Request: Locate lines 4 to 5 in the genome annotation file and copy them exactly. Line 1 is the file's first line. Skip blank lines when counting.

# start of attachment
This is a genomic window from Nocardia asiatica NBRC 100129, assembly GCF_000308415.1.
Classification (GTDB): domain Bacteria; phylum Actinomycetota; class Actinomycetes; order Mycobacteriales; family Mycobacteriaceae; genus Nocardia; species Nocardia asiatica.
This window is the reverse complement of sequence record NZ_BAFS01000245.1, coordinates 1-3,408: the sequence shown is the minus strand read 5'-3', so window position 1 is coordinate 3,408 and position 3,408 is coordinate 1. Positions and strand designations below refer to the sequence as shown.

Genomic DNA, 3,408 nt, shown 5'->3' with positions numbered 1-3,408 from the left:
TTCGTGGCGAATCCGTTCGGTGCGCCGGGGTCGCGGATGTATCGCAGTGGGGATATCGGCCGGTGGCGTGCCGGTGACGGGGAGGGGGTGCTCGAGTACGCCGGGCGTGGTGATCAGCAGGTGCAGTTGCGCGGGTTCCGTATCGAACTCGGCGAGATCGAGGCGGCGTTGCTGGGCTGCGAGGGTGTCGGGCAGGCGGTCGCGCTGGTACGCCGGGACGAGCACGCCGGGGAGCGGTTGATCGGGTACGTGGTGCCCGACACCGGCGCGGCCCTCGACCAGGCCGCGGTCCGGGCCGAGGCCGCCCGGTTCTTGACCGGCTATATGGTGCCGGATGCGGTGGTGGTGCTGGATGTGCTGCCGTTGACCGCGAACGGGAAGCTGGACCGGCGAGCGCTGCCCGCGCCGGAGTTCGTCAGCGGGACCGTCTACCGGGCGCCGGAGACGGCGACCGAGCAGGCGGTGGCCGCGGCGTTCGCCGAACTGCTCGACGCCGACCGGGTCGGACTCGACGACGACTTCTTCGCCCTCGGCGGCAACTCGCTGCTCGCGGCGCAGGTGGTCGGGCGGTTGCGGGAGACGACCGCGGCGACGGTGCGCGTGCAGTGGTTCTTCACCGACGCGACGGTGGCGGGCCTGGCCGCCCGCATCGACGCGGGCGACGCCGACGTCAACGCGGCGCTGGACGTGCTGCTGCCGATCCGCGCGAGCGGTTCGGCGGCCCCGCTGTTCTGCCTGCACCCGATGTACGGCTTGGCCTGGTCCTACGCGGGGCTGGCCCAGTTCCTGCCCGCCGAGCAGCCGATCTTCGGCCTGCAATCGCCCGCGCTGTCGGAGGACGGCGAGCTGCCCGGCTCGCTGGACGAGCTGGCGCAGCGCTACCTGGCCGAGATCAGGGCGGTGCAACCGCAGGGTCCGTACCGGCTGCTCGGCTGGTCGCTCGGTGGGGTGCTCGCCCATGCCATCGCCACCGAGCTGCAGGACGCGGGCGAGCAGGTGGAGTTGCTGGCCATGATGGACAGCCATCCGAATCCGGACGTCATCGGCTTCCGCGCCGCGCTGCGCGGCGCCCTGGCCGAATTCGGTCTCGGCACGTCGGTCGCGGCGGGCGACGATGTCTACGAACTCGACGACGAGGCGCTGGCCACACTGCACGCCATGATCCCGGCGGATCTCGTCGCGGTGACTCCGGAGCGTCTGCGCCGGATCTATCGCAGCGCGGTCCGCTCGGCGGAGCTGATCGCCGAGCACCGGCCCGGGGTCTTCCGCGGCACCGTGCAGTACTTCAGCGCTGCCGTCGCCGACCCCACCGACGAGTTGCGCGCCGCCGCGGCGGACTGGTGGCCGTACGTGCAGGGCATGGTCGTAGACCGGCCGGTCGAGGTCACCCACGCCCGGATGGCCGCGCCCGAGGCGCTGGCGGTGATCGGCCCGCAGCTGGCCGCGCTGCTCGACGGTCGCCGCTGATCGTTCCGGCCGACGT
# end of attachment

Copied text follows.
Genomic DNA, 3,408 nt, shown 5'->3' with positions numbered 1-3,408 from the left:
TTCGTGGCGAATCCGTTCGGTGCGCCGGGGTCGCGGATGTATCGCAGTGGGGATATCGGCCGGTGGCGTGCCGGTGACGGGGAGGGGGTGCTCGAGTACGCCGGGCGTGGTGATCAGCAGGTGCAGTTGCGCGGGTTCCGTATCGAACTCGGCGAGATCGAGGCGGCGTTGCTGGGCTGCGAGGGTGTCGGGCAGGCGGTCGCGCTGGTACGCCGGGACGAGCACGCCGGGGAGCGGTTGATCGGGTACGTGGTGCCCGACACCGGCGCGGCCCTCGACCAGGCCGCGGTCCGGGCCGAGGCCGCCCGGTTCTTGACCGGCTATATGGTGCCGGATGCGGTGGTGGTGCTGGATGTGCTGCCGTTGACCGCGAACGGGAAGCTGGACCGGCGAGCGCTGCCCGCGCCGGAGTTCGTCAGCGGGACCGTCTACCGGGCGCCGGAGACGGCGACCGAGCAGGCGGTGGCCGCGGCGTTCGCCGAACTGCTCGACGCCGACCGGGTCGGACTCGACGACGACTTCTTCGCCCTCGGCGGCAACTCGCTGCTCGCGGCGCAGGTGGTCGGGCGGTTGCGGGAGACGACCGCGGCGACGGTGCGCGTGCAGTGGTTCTTCACCGACGCGACGGTGGCGGGCCTGGCCGCCCGCATCGACGCGGGCGACGCCGACGTCAACGCGGCGCTGGACGTGCTGCTGCCGATCCGCGCGAGCGGTTCGGCGGCCCCGCTGTTCTGCCTGCACCCGATGTACGGCTTGGCCTGGTCCTACGCGGGGCTGGCCCAGTTCCTGCCCGCCGAGCAGCCGATCTTCGGCCTGCAATCGCCCGCGCTGTCGGAGGACGGCGAGCTGCCCGGCTCGCTGGACGAGCTGGCGCAGCGCTACCTGGCCGAGATCAGGGCGGTGCAACCGCAGGGTCCGTACCGGCTGCTCGGCTGGTCGCTCGGTGGGGTGCTCGCCCATGCCATCGCCACCGAGCTGCAGGACGCGGGCGAGCAGGTGGAGTTGCTGGCCATGATGGACAGCCATCCGAATCCGGACGTCATCGGCTTCCGCGCCGCGCTGCGCGGCGCCCTGGCCGAATTCGGTCTCGGCACGTCGGTCGCGGCGGGCGACGATGTCTACGAACTCGACGACGAGGCGCTGGCCACACTGCACGCCATGATCCCGGCGGATCTCGTCGCGGTGACTCCGGAGCGTCTGCGCCGGATCTATCGCAGCGCGGTCCGCTCGGCGGAGCTGATCGCCGAGCACCGGCCCGGGGTCTTCCGCGGCACCGTGCAGTACTTCAGCGCTGCCGTCGCCGACCCCACCGACGAGTTGCGCGCCGCCGCGGCGGACTGGTGGCCGTACGTGCAGGGCATGGTCGTAGACCGGCCGGTCGAGGTCACCCACGCCCGGATGGCCGCGCCCGAGGCGCTGGCGGTGATCGGCCCGCAGCTGGCCGCGCTGCTCGACGGTCGCCGCTGATCGTTCCGGCCGACGT